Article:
Olympic marathon champion Eliud Kipchoge confident of defending title at Tokyo 2020 Olympics
With only one week to go before the start of the Tokyo 2020 Olympics, world marathon record holder Eliud Kipchoge has one clear mission in mind as he seeks a successful defence on his marathon title.
Kipchoge prepares for his fourth Olympic appearance and only two men in history have snared back-to-back Olympic marathon titles – Ethiopian pioneer Abeba Bikila who claimed his gold medals in 1960 and 1964 and East German Waldemar Cierpinski the 1976 and 1980 champion.
All eyes will be on Kipchoge as he takes to the streets of Sapporo on August 8 seeking to add his name to this very small but exclusive club.
“My real excitement in Tokyo is no longer about competing at an Olympic Games, it is about ‘’making a legacy,”Kipchoge said.
It was back in October 2019 when Eliud achieved his greatest feat so far In his long and storied career, when the four-time London Marathon champion, world marathon record-holder and Olympic champion became the first athlete in history to run a sub-two-hour marathon in Vienna.
Yet the onset of the global pandemic in the first quarter of 2020 was to dramatically change everybody’s world.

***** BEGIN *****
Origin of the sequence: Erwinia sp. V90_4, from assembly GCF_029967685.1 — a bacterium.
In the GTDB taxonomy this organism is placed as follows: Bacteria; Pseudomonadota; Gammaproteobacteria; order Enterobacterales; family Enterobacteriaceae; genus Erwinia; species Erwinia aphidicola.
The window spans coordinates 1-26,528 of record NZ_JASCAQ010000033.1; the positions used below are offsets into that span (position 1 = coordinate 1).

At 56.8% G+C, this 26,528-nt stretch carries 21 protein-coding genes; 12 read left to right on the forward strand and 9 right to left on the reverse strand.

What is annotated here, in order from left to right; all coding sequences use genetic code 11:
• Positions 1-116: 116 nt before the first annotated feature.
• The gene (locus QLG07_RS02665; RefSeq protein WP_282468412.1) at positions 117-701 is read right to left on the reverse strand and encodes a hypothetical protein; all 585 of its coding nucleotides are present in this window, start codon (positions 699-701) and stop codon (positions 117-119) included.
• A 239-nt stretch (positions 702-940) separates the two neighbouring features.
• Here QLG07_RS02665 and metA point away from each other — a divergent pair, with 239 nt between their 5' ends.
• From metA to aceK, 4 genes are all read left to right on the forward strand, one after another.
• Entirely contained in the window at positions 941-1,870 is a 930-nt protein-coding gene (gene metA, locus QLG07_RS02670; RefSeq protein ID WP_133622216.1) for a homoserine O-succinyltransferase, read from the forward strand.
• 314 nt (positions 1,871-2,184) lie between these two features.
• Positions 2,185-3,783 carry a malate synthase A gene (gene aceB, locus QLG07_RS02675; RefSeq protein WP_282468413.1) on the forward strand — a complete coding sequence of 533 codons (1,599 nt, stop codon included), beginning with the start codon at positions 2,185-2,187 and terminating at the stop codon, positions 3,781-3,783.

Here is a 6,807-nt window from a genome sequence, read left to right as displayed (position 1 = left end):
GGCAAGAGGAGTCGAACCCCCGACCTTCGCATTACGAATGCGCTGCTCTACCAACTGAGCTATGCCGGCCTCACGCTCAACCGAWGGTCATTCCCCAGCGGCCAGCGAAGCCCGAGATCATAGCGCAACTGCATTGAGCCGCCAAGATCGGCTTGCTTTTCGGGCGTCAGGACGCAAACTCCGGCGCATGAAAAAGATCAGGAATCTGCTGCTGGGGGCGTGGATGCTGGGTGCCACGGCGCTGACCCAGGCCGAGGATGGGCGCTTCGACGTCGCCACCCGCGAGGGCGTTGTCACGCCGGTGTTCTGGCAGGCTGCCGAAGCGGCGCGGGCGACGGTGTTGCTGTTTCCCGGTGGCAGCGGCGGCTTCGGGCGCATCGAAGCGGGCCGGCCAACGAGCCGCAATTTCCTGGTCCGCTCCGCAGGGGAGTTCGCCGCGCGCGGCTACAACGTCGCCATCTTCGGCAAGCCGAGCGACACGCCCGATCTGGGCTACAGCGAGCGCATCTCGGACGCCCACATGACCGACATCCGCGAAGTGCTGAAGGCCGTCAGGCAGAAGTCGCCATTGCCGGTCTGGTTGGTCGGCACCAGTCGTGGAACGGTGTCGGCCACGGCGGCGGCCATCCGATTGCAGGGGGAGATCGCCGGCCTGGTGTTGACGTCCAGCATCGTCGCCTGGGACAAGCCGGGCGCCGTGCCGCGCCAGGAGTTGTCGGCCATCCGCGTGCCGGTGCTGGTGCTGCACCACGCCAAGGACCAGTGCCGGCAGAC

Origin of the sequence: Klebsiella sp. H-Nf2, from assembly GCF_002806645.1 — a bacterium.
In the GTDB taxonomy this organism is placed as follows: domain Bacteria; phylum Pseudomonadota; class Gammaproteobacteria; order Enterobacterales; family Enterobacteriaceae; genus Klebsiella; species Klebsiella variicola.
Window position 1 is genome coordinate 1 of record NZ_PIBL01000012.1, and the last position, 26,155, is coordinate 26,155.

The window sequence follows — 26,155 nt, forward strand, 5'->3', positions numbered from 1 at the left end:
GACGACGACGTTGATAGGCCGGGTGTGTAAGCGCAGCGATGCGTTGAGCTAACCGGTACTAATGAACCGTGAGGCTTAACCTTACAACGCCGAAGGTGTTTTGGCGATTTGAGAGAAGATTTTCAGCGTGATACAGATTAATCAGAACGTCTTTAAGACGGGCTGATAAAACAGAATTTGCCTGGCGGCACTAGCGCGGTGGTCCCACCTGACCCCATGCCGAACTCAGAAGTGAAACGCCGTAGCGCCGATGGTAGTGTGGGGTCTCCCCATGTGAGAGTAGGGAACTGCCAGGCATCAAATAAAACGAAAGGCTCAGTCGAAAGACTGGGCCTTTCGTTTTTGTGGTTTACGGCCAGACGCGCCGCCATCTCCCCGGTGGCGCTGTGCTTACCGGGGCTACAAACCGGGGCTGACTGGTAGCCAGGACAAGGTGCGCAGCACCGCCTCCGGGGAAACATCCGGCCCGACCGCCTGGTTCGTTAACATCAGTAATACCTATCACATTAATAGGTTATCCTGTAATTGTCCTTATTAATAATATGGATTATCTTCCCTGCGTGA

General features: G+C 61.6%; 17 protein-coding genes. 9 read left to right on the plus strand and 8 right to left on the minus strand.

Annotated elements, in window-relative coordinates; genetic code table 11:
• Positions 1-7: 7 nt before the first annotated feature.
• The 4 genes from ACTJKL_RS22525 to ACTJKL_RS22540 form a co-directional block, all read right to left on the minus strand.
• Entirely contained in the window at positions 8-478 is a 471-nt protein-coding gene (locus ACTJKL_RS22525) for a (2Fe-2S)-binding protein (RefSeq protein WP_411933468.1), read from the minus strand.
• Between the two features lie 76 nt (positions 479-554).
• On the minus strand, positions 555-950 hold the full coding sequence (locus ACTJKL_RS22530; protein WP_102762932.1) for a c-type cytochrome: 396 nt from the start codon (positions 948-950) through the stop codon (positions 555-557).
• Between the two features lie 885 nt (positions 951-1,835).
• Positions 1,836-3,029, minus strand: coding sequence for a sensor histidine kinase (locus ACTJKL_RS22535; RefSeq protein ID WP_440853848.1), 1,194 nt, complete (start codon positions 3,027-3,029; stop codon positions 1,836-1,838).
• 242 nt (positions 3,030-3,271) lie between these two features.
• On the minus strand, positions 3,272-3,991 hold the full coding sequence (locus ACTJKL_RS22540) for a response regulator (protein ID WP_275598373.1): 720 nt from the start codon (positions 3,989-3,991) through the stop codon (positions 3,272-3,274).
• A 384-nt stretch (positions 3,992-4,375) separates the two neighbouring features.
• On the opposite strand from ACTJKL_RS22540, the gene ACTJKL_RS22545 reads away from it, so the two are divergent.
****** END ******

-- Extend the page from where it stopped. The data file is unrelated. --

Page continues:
“The arrival of the global pandemic was a huge shock for me,” he explains. “I was used to training with a large group of team-mates, and to suddenly be told I now had to train on my own was hard,” he told NN Sports.
“Everything changed. Social life changed we were told not to mix with other people. It was really hard to train on you own because you don’t know if you are training at the right speed.”
Eliud returned to the competitive arena in October at the rescheduled London Marathon.
However, an ear blockage and hip problem hampered the Kenyan great and Eliud conceded his seven-year unbeaten marathon streak stretching back to the 2013 Berlin Marathon.
Finishing eighth in 2:06:49 was unchartered territory for Eliud but he accepted the result with typical good grace and maturity.
“I was totally disappointed with the result but I understand sport,” he explains.
“I did not take the flight to London, expecting just to show up and win. I don’t have complaints anything can happen in a competition. I just need to stay focused, forge ahead and continue.”
Earlier this year in Enschede, Eliud returned to winning ways with victory in the NN Mission Marathon at Twente Airport.
Looking calm and composed Kipchoge bounced back from the disappointment of London, recording an impressive 2:04:30 – an assignment which provided ideal preparation for his Olympic quest in Japan.
“To come back again and enjoy that winning feeling, and to show people I can still win and run well was a plus, plus for me,” he explains.
“I was really happy to compete in Twente, win the race and regain my confidence. It was also nice to give hope to others in these hard times.”
Since his appearance in Enschede, Eliud has enjoyed a perfect preparation for the Olympic marathon which takes place 800km north of Tokyo in Sapporo because of the likely cooler conditions.